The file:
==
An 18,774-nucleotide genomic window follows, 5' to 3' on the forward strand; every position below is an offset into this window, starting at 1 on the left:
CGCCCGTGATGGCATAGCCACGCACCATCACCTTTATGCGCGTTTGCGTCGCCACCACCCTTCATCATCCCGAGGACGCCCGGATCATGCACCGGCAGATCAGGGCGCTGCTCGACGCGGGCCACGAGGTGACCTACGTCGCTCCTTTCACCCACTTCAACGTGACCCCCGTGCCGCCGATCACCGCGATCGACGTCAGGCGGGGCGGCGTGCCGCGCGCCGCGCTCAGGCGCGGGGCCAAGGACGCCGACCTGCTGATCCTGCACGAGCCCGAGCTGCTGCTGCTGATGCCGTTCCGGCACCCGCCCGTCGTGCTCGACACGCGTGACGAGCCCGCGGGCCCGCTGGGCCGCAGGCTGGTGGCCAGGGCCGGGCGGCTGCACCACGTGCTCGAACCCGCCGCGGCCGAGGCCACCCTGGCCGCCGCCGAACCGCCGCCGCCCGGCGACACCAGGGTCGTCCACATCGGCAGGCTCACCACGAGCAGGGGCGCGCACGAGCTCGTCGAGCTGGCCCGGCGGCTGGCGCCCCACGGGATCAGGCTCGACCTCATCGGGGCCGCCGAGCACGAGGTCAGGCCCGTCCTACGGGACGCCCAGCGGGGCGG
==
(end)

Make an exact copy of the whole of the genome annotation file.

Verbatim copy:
An 18,774-nucleotide genomic window follows, 5' to 3' on the forward strand; every position below is an offset into this window, starting at 1 on the left:
CGCCCGTGATGGCATAGCCACGCACCATCACCTTTATGCGCGTTTGCGTCGCCACCACCCTTCATCATCCCGAGGACGCCCGGATCATGCACCGGCAGATCAGGGCGCTGCTCGACGCGGGCCACGAGGTGACCTACGTCGCTCCTTTCACCCACTTCAACGTGACCCCCGTGCCGCCGATCACCGCGATCGACGTCAGGCGGGGCGGCGTGCCGCGCGCCGCGCTCAGGCGCGGGGCCAAGGACGCCGACCTGCTGATCCTGCACGAGCCCGAGCTGCTGCTGCTGATGCCGTTCCGGCACCCGCCCGTCGTGCTCGACACGCGTGACGAGCCCGCGGGCCCGCTGGGCCGCAGGCTGGTGGCCAGGGCCGGGCGGCTGCACCACGTGCTCGAACCCGCCGCGGCCGAGGCCACCCTGGCCGCCGCCGAACCGCCGCCGCCCGGCGACACCAGGGTCGTCCACATCGGCAGGCTCACCACGAGCAGGGGCGCGCACGAGCTCGTCGAGCTGGCCCGGCGGCTGGCGCCCCACGGGATCAGGCTCGACCTCATCGGGGCCGCCGAGCACGAGGTCAGGCCCGTCCTACGGGACGCCCAGCGGGGCGG